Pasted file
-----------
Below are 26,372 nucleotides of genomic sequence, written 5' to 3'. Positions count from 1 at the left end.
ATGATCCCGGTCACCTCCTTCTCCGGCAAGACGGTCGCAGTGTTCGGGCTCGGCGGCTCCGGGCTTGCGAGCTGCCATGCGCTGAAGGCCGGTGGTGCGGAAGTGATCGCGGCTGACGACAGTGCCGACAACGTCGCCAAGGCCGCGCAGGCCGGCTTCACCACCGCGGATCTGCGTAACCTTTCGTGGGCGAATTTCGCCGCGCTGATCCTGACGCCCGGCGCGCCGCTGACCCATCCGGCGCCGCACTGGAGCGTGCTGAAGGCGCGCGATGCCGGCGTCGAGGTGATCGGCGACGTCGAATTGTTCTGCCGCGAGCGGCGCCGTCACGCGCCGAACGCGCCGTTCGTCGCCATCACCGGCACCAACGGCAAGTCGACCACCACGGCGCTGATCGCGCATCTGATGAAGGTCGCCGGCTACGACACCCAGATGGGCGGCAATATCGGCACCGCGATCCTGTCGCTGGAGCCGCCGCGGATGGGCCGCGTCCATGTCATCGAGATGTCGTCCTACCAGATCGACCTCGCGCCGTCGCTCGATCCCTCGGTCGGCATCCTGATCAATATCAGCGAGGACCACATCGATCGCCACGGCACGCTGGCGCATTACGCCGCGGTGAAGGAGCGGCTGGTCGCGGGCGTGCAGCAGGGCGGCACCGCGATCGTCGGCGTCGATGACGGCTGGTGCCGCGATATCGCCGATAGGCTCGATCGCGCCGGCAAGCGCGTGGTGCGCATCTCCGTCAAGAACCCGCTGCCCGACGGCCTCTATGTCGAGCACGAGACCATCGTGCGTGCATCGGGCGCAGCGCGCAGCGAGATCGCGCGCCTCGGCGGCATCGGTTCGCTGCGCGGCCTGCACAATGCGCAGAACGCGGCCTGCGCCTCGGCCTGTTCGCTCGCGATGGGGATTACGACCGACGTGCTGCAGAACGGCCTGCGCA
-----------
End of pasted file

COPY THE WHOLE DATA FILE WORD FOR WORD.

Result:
Below are 26,372 nucleotides of genomic sequence, written 5' to 3'. Positions count from 1 at the left end.
ATGATCCCGGTCACCTCCTTCTCCGGCAAGACGGTCGCAGTGTTCGGGCTCGGCGGCTCCGGGCTTGCGAGCTGCCATGCGCTGAAGGCCGGTGGTGCGGAAGTGATCGCGGCTGACGACAGTGCCGACAACGTCGCCAAGGCCGCGCAGGCCGGCTTCACCACCGCGGATCTGCGTAACCTTTCGTGGGCGAATTTCGCCGCGCTGATCCTGACGCCCGGCGCGCCGCTGACCCATCCGGCGCCGCACTGGAGCGTGCTGAAGGCGCGCGATGCCGGCGTCGAGGTGATCGGCGACGTCGAATTGTTCTGCCGCGAGCGGCGCCGTCACGCGCCGAACGCGCCGTTCGTCGCCATCACCGGCACCAACGGCAAGTCGACCACCACGGCGCTGATCGCGCATCTGATGAAGGTCGCCGGCTACGACACCCAGATGGGCGGCAATATCGGCACCGCGATCCTGTCGCTGGAGCCGCCGCGGATGGGCCGCGTCCATGTCATCGAGATGTCGTCCTACCAGATCGACCTCGCGCCGTCGCTCGATCCCTCGGTCGGCATCCTGATCAATATCAGCGAGGACCACATCGATCGCCACGGCACGCTGGCGCATTACGCCGCGGTGAAGGAGCGGCTGGTCGCGGGCGTGCAGCAGGGCGGCACCGCGATCGTCGGCGTCGATGACGGCTGGTGCCGCGATATCGCCGATAGGCTCGATCGCGCCGGCAAGCGCGTGGTGCGCATCTCCGTCAAGAACCCGCTGCCCGACGGCCTCTATGTCGAGCACGAGACCATCGTGCGTGCATCGGGCGCAGCGCGCAGCGAGATCGCGCGCCTCGGCGGCATCGGTTCGCTGCGCGGCCTGCACAATGCGCAGAACGCGGCCTGCGCCTCGGCCTGTTCGCTCGCGATGGGGATTACGACCGACGTGCTGCAGAACGGCCTGCGCA